Rhizomelic chondrodysplasia punctata type 1 (RCDP1) is a disorder that affects the size of the body, bones, intellectual abilities, and eyes.
In the classic form, children usually have shorter arm and leg bones and are born smaller than usual. They don’t grow as expected, making them much smaller than other kids. The cartilage in their joints has round or oval areas of hardening, causing stiffness and pain. Their facial features are distinctive. Unfortunately, most children with the classic form don’t live past 10 years old, and some don’t even make it through infancy. They often face severe mental disability, with limited skills similar to a six-month-old. Seizures are common, along with rough and scaly skin, a cleft palate, and spine malformations. Early cataracts cloud their vision, and recurrent lung infections can be life-threatening.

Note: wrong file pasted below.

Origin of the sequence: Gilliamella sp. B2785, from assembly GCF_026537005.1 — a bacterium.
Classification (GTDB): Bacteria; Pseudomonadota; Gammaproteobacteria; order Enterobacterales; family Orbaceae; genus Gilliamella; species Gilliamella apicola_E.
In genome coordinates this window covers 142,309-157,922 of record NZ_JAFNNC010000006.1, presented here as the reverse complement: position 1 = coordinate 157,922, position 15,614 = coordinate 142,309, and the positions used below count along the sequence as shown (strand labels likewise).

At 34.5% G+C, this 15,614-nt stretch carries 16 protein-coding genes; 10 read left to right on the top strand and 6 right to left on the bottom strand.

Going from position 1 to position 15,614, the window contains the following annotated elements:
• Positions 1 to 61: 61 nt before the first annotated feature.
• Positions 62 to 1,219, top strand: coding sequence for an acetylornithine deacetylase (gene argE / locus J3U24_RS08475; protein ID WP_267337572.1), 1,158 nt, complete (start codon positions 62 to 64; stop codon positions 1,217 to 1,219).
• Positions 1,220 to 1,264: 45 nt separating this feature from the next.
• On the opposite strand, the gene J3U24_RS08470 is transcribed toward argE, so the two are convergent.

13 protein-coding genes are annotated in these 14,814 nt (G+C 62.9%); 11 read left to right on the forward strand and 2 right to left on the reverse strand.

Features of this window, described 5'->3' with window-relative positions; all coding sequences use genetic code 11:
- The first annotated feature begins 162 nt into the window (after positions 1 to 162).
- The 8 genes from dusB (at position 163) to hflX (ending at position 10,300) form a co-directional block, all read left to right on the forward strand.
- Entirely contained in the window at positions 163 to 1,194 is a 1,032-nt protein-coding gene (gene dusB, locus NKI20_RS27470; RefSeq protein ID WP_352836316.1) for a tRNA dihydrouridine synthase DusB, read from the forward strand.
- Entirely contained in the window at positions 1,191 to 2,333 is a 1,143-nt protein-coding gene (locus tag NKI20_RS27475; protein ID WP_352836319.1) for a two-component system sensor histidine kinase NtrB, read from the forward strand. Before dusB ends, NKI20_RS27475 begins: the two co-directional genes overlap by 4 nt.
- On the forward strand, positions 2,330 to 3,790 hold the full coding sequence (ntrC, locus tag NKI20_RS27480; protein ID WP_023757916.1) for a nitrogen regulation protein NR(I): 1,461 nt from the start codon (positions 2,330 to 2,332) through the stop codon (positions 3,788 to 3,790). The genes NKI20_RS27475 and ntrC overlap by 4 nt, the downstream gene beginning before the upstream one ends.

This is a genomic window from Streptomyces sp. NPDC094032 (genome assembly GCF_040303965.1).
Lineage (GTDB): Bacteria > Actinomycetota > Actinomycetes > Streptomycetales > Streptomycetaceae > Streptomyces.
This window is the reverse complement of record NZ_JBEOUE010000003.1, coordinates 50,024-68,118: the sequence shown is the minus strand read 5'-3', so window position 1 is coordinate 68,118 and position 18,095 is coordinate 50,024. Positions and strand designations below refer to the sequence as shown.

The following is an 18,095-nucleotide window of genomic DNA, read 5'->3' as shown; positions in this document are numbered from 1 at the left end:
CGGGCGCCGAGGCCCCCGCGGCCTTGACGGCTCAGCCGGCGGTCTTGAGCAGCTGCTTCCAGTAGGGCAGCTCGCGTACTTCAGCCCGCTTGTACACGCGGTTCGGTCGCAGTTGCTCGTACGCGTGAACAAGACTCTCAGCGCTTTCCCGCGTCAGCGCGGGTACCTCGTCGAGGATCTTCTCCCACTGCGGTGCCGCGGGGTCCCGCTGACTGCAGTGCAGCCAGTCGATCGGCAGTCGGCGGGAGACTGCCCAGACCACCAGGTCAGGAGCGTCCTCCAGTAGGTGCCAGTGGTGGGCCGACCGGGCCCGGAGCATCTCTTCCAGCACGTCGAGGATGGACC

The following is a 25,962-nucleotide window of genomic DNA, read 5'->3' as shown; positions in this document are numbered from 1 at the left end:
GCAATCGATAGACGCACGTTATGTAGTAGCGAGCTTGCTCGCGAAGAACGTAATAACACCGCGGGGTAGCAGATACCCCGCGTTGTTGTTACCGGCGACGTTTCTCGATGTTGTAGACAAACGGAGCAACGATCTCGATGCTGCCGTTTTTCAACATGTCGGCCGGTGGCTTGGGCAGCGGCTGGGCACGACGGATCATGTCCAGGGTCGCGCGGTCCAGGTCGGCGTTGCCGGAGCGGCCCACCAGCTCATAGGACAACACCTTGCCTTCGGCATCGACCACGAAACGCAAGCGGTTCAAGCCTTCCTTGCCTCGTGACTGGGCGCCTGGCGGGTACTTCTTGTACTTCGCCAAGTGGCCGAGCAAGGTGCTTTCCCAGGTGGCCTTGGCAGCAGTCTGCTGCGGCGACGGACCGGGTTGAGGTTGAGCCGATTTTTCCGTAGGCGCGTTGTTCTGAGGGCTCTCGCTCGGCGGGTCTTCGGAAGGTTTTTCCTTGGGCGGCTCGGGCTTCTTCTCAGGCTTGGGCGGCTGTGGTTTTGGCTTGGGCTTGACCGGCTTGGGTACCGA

In the milder form, intellectual and growth issues are less severe. Some may have shortened limbs, and all experience cartilage hardening and cataracts. While there’s no cure for RCDP1, surgery can remove cataracts and improve vision. Physical therapy may help maintain movement, and other bone surgeries might be beneficial. Many children with the disease need a feeding tube, and close monitoring of lung function is crucial to prevent infections. Those with milder forms may benefit from a specialized diet.
RCDP1 is caused by pathogenic (disease-causing) variants in the PEX7 gene and exhibits autosomal recessive inheritance. This means that both parents must be carriers to have a 25% chance to have a child with the condition. The risk of being a carrier is based on a person’s ancestry or ethnic background. For example, individuals of Ashkenazi Jewish descent have a 1 in 234 chance to be a carrier.